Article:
Se Eun Park

Participant from the from the Working with Pathogen Genomes course, Vietnam

I am an Associate Research Scientist at the International Vaccine Institute, and a Adjunct Professor at the Yonsei University Graduate School of Public Health, in Seoul, South Korea. My research focus has been on vaccine preventable diseases and infectious diseases in resource limited settings. Studies cover various epidemiological investigations and observational studies on enteric and diarrheal diseases such as typhoid fever, invasive nontyphoidal Salmonella disease, nontyphoidal Salmonella, cholera, and other common diarrheal diseases.

These multi-country studies were conducted in collaboration with many distinguished institutes across African countries and academia. Selected publications include: Park SE et al., The Severe Typhoid Fever in Africa Program: Study Design and Methodology to Assess Disease Severity, Host Immunity, and Carriage Associated with Invasive Salmonellosis; Park SE et al., The Relationship Between Invasive Nontyphoidal Salmonella Disease, Other Bacterial Bloodstream Infections, and Malaria in sub-Saharan Africa; von Kalckreuth et al., The Typhoid Fever Surveillance in Africa Program (TSAP): Clinical, Diagnostic, and Epidemiological Methodologies.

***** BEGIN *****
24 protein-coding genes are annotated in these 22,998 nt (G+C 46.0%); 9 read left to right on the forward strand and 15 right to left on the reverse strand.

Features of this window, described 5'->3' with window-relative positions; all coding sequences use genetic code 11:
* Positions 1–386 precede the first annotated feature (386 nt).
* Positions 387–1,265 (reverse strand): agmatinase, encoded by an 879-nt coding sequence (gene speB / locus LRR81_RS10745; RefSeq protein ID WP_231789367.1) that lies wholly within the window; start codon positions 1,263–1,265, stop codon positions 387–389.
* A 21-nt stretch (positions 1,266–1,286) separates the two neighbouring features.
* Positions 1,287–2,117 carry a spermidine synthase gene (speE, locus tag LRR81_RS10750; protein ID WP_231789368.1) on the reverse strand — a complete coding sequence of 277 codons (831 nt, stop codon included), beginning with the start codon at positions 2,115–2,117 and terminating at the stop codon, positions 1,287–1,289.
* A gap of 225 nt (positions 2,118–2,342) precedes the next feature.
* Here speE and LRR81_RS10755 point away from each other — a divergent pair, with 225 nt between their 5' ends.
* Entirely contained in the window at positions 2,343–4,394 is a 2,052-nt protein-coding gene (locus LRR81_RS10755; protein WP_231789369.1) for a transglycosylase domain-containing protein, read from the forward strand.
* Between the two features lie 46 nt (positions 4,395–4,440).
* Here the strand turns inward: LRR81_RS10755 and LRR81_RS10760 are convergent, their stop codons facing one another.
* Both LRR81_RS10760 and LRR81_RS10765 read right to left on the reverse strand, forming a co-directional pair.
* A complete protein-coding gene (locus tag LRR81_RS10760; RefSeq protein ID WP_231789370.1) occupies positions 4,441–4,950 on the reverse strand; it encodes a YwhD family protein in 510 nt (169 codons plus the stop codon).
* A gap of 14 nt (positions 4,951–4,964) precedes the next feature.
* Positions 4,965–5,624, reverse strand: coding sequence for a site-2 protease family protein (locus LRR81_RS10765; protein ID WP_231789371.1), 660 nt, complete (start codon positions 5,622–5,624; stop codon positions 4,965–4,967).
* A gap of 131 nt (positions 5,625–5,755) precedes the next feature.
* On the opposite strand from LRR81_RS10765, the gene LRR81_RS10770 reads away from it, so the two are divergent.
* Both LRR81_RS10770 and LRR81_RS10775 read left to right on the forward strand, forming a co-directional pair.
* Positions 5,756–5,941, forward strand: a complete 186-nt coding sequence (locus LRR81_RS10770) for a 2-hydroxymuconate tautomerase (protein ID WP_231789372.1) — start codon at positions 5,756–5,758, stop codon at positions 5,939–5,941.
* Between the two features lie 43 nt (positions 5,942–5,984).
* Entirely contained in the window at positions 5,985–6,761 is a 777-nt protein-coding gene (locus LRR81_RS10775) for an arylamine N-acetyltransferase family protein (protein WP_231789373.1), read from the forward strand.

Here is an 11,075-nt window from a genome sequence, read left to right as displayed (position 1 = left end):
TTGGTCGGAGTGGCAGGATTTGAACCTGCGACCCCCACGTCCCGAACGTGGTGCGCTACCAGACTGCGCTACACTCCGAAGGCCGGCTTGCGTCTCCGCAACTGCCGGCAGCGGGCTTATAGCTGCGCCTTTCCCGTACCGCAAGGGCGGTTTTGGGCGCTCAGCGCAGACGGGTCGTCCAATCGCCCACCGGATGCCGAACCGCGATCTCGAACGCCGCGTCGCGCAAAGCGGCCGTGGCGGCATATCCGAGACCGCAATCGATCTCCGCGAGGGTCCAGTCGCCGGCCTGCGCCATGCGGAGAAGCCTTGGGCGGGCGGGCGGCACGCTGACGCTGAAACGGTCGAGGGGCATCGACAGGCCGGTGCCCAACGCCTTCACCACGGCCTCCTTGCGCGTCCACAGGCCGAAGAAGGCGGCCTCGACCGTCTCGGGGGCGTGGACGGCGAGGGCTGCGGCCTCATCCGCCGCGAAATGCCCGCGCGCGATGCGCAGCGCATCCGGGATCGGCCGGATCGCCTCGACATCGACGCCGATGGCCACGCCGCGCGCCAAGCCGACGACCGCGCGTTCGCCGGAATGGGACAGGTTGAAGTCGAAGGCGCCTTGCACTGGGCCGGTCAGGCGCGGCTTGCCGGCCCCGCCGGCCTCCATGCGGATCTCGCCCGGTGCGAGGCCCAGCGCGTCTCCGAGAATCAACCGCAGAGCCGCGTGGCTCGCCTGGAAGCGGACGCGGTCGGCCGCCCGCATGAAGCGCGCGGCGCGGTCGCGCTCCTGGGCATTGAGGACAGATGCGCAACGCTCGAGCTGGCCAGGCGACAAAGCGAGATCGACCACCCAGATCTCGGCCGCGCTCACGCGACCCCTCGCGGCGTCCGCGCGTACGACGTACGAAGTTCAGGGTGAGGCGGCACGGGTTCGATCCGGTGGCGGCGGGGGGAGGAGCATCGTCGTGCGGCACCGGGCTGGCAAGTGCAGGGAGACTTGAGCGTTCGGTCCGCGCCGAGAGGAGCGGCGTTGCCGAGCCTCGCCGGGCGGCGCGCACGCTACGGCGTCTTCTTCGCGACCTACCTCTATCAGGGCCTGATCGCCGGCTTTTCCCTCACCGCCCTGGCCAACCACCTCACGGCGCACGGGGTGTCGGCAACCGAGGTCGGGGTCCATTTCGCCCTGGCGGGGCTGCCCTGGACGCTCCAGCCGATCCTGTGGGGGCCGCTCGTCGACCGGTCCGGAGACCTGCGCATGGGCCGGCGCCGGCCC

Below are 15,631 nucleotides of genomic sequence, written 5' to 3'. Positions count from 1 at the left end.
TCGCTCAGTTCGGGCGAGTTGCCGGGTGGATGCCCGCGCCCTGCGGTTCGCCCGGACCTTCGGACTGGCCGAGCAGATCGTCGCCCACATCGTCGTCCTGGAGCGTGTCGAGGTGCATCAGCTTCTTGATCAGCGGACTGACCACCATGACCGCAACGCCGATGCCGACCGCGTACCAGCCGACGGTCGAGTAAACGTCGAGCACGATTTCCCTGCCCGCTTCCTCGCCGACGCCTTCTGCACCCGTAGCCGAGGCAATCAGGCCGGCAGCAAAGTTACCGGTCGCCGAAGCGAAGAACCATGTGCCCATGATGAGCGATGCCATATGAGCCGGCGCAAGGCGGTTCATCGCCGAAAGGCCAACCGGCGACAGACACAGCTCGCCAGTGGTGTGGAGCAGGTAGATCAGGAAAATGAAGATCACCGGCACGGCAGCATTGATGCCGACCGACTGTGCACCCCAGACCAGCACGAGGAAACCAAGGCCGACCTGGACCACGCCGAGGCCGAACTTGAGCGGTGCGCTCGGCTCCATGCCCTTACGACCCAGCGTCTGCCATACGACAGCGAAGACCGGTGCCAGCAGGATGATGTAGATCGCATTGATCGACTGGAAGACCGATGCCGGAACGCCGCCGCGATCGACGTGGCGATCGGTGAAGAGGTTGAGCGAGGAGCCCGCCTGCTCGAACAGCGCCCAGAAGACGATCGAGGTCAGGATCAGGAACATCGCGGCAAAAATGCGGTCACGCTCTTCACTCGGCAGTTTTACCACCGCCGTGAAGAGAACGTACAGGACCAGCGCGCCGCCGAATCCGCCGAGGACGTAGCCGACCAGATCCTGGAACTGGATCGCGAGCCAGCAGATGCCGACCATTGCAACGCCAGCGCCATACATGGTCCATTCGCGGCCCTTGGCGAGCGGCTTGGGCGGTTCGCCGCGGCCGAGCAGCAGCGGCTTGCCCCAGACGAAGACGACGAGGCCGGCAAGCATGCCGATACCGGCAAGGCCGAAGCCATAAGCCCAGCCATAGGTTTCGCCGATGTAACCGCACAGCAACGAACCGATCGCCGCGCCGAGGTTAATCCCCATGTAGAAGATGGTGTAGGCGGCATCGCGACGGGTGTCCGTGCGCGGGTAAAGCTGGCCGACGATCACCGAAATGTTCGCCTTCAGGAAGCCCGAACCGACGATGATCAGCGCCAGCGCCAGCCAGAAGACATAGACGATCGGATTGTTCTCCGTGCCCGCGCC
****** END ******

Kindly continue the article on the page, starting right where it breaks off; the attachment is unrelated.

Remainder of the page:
Se Euan Park has undertaken epidemiological investigations and observational studies on enteric and diarrheal diseases within African communities

The ACSC Advanced Course on pathogen genomes helped expand my knowledge and understanding on the multitude of complex genomic epidemiological analyses. As a result, I am currently leading projects on other enteric diseases, focusing on cholera and diarrheal diseases (funding awarded from the government of the Republic of Korea/Korea International Cooperation Agency and the Korea Support Committee of the International Vaccine Institute). I have ambition to further explore this area of research, utilizing the knowledge and skillset obtained on the course to conduct genomic analysis of surveillance data as the ongoing projects unfold. These projects aim to conduct various epidemiological investigations on cholera and diarrheal diseases in the study target areas in low and middle income countries (LMICs), including phylogenetics of V. cholerae and other bacterial pathogens that may be detected. Studies on post-licensure (post-registration) vaccine effectiveness and impact of oral cholera vaccine (OCV), and site-specific risk factors and healthcare seeking behaviour associated with cholera in the target populations are also planned.

I hope that my ongoing and any future research projects will foster further collaborations with the WSI and OUCRU, and provide opportunities to promote the ACSC programme to other researchers or students who are interested in pathogen genomes, molecular epidemiology, and genomic surveillance. I am also pleased to join the instructor’s team for the next ‘Working with Pathogen Genomes’ course, to be held in May 2021. I would like to thank the ACSC team and distinguished lecturers for an excellent and well-structured course, empowering many researchers who are entering into this field of study.
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